24/07/2007 - 22:00

Private sellers trapped as advertising net tightens

24/07/2007 - 22:00


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Homeowners who choose to sell their properties privately are finding themselves squeezed out of cyberspace as big industry players look to dominate internet advertising.

Private sellers trapped as advertising net tightens

Homeowners who choose to sell their properties privately are finding themselves squeezed out of cyberspace as big industry players look to dominate internet advertising.

It is understood Fairfax-owned domain.com.au has recently decided to stop accepting ‘for sale by owner’ advertisements, joining other property websites realestate.com.au, myhome.com.au and aussiehome.com to accept listings only from licensed real estate agents.

While many property owners and assisted private sale businesses can still post listings on their own sites, some feel the stance by the big online property players is anti-competitive and disadvantages prospective buyers.

Comfree Private Sales director Shelley Desel-Knott said her listings were suddenly removed from the domain site last week.

Ms Desel-Knott has owned the business for three years and currently has 140 listings, mainly in the northern suburbs.

“About a year ago they practically begged us to register our listings with them…what happened to representing the true marketplace?” she said.

“We’re a small independent agency and this gave our clients more eastern states exposure.”

Assisted private sales consultancies typically provide sales kits and signboards for owners selling their own homes, often at a fraction of the cost of real estate agent commissions.

Goprivate.com director Carl St Jack said he could understand why the big websites did not want to deal with private or casual sellers because they wanted to be seen as ‘wholesalers’, but suspected the real reason was to avoid upsetting agents.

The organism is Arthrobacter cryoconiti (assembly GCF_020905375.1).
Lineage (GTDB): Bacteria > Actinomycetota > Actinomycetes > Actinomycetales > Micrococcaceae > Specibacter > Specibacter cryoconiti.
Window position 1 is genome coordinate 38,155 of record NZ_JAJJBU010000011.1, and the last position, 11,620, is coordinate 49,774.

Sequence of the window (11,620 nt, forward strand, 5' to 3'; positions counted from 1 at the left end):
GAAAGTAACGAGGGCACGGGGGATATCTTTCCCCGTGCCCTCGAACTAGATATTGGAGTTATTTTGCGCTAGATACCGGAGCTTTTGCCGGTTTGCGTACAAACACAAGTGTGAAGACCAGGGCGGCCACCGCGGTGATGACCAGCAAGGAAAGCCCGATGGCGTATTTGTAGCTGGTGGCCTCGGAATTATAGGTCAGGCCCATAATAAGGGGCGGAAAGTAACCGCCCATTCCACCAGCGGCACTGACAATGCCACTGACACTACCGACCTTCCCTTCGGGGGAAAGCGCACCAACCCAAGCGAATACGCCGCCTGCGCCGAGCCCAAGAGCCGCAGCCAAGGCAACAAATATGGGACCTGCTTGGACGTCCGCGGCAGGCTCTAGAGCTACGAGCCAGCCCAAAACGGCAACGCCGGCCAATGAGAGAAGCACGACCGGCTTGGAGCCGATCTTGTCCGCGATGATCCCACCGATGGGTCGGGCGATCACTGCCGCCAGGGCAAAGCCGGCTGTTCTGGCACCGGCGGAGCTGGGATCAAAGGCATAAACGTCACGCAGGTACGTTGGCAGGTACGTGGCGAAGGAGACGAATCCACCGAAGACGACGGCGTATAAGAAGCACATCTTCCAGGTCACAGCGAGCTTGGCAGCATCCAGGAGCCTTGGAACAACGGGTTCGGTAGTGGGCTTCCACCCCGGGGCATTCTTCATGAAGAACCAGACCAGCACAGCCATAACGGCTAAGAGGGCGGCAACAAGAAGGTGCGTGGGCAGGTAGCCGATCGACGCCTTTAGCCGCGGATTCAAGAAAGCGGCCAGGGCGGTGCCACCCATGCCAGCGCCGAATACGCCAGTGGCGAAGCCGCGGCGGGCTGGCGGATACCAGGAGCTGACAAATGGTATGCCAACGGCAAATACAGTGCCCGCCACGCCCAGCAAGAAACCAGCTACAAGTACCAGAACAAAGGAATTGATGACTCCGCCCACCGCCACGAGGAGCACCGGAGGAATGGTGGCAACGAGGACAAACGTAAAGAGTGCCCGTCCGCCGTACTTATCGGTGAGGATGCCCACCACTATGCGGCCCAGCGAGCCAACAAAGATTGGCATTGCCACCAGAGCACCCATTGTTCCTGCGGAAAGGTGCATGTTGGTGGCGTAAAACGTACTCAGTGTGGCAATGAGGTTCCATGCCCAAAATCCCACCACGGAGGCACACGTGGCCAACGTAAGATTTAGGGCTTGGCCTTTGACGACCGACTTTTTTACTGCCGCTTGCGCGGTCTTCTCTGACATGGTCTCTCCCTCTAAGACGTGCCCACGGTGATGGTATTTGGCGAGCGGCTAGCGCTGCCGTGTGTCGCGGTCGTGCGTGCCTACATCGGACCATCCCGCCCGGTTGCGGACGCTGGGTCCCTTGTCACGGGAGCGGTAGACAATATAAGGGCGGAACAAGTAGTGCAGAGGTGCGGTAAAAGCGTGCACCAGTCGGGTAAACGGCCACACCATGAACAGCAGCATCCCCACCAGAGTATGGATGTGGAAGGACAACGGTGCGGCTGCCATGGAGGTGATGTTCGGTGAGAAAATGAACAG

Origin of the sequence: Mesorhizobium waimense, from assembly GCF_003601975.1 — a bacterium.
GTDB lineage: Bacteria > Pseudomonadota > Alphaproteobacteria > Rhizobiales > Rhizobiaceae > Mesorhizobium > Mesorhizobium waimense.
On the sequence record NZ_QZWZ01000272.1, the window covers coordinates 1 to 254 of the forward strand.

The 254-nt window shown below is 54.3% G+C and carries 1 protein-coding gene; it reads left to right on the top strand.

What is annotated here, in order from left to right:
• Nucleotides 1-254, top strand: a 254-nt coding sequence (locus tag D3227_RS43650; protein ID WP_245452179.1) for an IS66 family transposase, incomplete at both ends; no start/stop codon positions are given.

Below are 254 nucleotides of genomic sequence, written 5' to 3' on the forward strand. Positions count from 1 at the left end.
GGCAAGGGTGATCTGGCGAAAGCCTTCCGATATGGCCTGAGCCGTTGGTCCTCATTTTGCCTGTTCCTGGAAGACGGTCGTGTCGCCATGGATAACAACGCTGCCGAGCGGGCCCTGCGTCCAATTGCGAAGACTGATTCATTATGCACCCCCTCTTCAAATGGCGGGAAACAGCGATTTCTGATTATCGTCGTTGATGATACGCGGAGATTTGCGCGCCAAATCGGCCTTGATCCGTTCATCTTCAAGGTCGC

Mr St Jack estimated the market share of private sellers in Australia could match that of Canada and the US, where it is believed private transactions make up 30 per cent of all properties sold.

 “They’re not giving visitors a fair go by showing them the full picture. We have problems with some local newspapers too, which are under pressure from agents,” Mr St Jack said.

There’s no doubt online advertising has become big business, not just for vendors but also websites, with $1 billion reportedly spent on online ads in 2006, a 66 per cent increase on the previous year.

Perth-based aussiehome.com managing director Charlie Gunningham said when the site was launched in 1999, it had to make a choice between accepting private sellers or taking agency adverts only, and chose the latter.

“It was clear we would have to exclude private sellers otherwise we’d be competing with our own clients – a recipe for disaster,” he said.

Mr Gunningham said studies had shown real estate agencies achieved a 17 per cent better price than private sellers, which more than paid for the real estate agent’s commission.

Realestate.com.au managing director Shaun di Gregorio said its long standing policy to only accept listings from agents was based on a commercial decision to create a product that catered to agents only.

“We focus on the industry, and capture 99 per cent of the market anyway. It’s often forgotten that many buyers don’t want to deal directly with the vendor,” he said.

Mr Di Gregorio said vendors who thought they could achieve a better outcome selling privately were taking a risk with what for many was their biggest asset.

Getting around the advertising challenges has proved relatively easy for long-running private sales consultancy ANREPS, however, with staff deciding to secure real estate agent licenses.

The company was stopped from listing on realestate.com.au about five years ago.

“We made the move because of the demand from clients for more services,” ANREPS director and co-founder Tony Wiles said.

“We still set people up and give them everything they need to do it themselves, but if they need us to be more involved we’re able to go that step further.

“People are indoctrinated by the real estate industry into thinking they can get a better deal through a licensed agent. We look after those property owners who know they need assistance with private sales. Our business is about taking that risk away.”

Domain.com.au could not be reached for comment.


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